And yet I kinda liked the guy. That’s mostly to the fantastic performance from Mr. Thompson, who has energy, charisma, passion — and can speak quite a mouthful, to boot. He’s just one of an ensemble of terrific actors, including Paul Lazar as a series of hapless kings; Patrice Johnson Chevannes as a stately queen turned bitter slave; and Merritt Janson as Zenocrate, Tamburlaine’s wife.

As for that length. Well, yes, it is a long show, and I am a fidgety person. So there were moments when my mind wandered a bit. But for the most part, I was captivated. There are several reasons you shouldn’t let the length bother you either:

  • To begin with, you get a 30-minute intermission. So it’s not really as long as it seems.
  • Second, there’s the compelling nature of the piece, which keeps it moving at a good clip. Betrayal! Murder! Adventure! A lot like a Shakespeare play, actually. Similarly oversized characters; similarly dense language; squicky violence (a character gets a tongue cut out, which is equally as gross as losing an eyeball or two).
  • Then there’s the fantastic adaptation by Michael Boyd, who also directed the piece. Yes, it’s long, but if you can believe it, Tamburlaine uncut would require a seven-hour running time (according to this Wall Street Journal article). This adaptation has a razor-sharp edge to it; it really feels like two intense 90-minute plays, rather than one long, bloated drama.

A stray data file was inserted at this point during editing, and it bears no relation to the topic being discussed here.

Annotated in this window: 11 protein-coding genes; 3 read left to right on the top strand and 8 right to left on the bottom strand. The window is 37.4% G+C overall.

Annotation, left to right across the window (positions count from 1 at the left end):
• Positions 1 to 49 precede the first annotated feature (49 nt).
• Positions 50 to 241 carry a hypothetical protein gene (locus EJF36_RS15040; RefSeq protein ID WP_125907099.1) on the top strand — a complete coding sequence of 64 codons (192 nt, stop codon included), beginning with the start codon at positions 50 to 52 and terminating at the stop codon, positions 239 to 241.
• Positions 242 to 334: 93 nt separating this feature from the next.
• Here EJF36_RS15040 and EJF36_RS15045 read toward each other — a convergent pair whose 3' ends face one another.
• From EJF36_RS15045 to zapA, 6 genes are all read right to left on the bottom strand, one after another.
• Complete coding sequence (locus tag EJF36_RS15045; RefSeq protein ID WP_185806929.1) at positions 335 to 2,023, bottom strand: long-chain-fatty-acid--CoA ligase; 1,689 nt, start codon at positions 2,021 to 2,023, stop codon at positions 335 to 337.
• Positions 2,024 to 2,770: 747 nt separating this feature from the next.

• And finally, there’s the production itself: Mr. Boyd’s staging is incredibly effective. It’s taut and quick-moving, and visceral as all get-out: Buckets of blood are splashed around liberally. More surprisingly, there’s a winning playfulness to the production: an actor strolls in chomping on a drumstick and gives the bone to an audience member; a Playbill is used as a prop to very funny effect, and so on. All these moments helped bring the play back to earth from its melodramatic heights. And made it all the more affecting for that.

So an excellent production of a show that rarely gets produced (the last major New York production was apparently in 1956!). It runs until December 21: I realize that few of us have enough free time during the holiday season to consider going to a 3½ hour show Tamburlaine, but you’re unlikely to regret it if you do.

My Grade: A-
Running Time: 3½ hours including 30 minute intermission
Ticket price: $31 (TDF)
Worth it: Yes
Standing Ovation Watch: 50/50